Sheer Flattery was floated four-wide into the first turn, moved up inside leaving the second turn and just missed finishing second.

In the $200,000 Palos Verdes Stakes, 3-5 favorite St. Joe Bay won by 2\ lengths under Kent Desormeaux.

The 5-year-old gelding ran six furlongs in 1:08.75 and paid $3.40 to win in the Grade 2 race.

Moe Candy was second and Ike Walker took third.

Stanley Cup Playoffs: Tight betting lines at sportsbooks for Tuesday’s matchups

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The Montreal Canadiens and the New York Rangers have their tightest moneyline in nearly two full seasons going into Game 4 of their Stanley Cup Playoffs series on Tuesday night.

Game 4 of the series is a toss-up with the Canadiens and Rangers each listed at -115 on the moneyline with a total of five goals, according to sportsbooks monitored by OddsShark.com. It’s the closest the two “Original Six” clubs have been in pregame odds since a game early last season. Montreal has had the Rangers’ number, going 8-2 in the teams’ last 10 matchups.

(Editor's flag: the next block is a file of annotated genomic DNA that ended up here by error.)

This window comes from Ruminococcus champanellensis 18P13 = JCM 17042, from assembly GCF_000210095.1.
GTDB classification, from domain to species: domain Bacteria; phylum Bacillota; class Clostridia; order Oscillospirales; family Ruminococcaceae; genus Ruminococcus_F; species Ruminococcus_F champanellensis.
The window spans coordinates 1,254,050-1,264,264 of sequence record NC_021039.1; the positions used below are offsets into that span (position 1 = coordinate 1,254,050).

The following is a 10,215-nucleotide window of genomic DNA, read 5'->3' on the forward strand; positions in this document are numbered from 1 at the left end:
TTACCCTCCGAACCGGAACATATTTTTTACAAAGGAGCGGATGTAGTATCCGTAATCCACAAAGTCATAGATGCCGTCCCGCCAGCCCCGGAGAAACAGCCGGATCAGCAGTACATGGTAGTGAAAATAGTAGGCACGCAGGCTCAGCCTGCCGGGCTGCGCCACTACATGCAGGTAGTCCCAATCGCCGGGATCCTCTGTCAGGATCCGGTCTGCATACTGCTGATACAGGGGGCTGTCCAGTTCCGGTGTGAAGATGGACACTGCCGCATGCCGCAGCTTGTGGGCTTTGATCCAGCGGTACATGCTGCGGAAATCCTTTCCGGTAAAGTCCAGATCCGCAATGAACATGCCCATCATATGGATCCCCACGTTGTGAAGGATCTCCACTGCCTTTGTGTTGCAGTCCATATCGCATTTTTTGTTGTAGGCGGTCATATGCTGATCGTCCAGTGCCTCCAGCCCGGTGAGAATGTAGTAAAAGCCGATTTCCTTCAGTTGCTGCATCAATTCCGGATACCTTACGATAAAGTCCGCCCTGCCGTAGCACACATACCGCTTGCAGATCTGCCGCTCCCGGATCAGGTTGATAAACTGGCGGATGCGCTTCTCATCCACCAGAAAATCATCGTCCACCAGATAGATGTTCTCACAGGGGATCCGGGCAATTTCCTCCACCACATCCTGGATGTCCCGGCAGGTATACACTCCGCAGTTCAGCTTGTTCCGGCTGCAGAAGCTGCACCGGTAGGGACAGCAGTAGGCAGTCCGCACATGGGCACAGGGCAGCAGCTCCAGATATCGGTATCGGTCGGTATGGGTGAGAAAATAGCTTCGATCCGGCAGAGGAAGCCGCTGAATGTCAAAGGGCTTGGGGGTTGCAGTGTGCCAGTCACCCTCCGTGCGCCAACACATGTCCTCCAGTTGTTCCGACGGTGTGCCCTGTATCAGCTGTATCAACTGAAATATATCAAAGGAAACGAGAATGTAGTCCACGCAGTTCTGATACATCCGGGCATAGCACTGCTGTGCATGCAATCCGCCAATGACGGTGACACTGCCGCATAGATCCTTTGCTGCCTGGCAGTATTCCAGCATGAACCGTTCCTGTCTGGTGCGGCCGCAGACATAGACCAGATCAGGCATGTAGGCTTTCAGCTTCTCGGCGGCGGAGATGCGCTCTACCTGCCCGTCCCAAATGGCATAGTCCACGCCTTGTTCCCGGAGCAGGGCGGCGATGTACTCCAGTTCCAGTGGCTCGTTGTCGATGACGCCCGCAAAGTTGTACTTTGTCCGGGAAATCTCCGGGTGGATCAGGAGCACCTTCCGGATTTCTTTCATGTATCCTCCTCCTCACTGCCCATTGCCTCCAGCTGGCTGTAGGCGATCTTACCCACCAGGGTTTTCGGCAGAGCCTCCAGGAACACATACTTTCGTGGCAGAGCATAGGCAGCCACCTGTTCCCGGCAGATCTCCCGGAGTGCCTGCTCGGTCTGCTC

The Canadiens, who lead the best-of-seven series 2-1, are excelling at limiting the Rangers’ team speed and easing the burden on franchise goalie Carey Price. Montreal’s forwards, including Alexander Radulov, are doing a good job of generating offense but have been largely stifled by Rangers goalie Henrik Lundqvist so far in the series.

The Rangers, who are just 2-8 in their last 10 home games, have yet to receive a goal in the series from either Chris Kreider, J.T. Miller or Derek Stepan, three of their top four scorers during the regular season.

The total has gone UNDER in six of Montreal’s last 10 road playoff games. The total has  gone UNDER in seven of Montreal’s last 10 road games against Metropolitan Division teams. The total has also gone UNDER in seven of the Rangers’ last 10 home games against Atlantic Division teams.

Despite being on the brink of elimination, the host Columbus Blue Jackets (-115) still rate a good chance of defeating the Pittsburgh Penguins in their Game 4 matchup on Tuesday night. The Penguins and Sidney Crosby have had a proclivity for starting slowly, but are 6-4 in their last 10 divisional road games and sit on the verge of a sweep in the first round.

Columbus is an identical 6-4 in its last 10 home games against the Penguins and has shown it can compete with Pittsburgh, but still, it has to recover from a deflating Game 3 loss and adapt to losing defenseman Zach Werenski (facial injuries).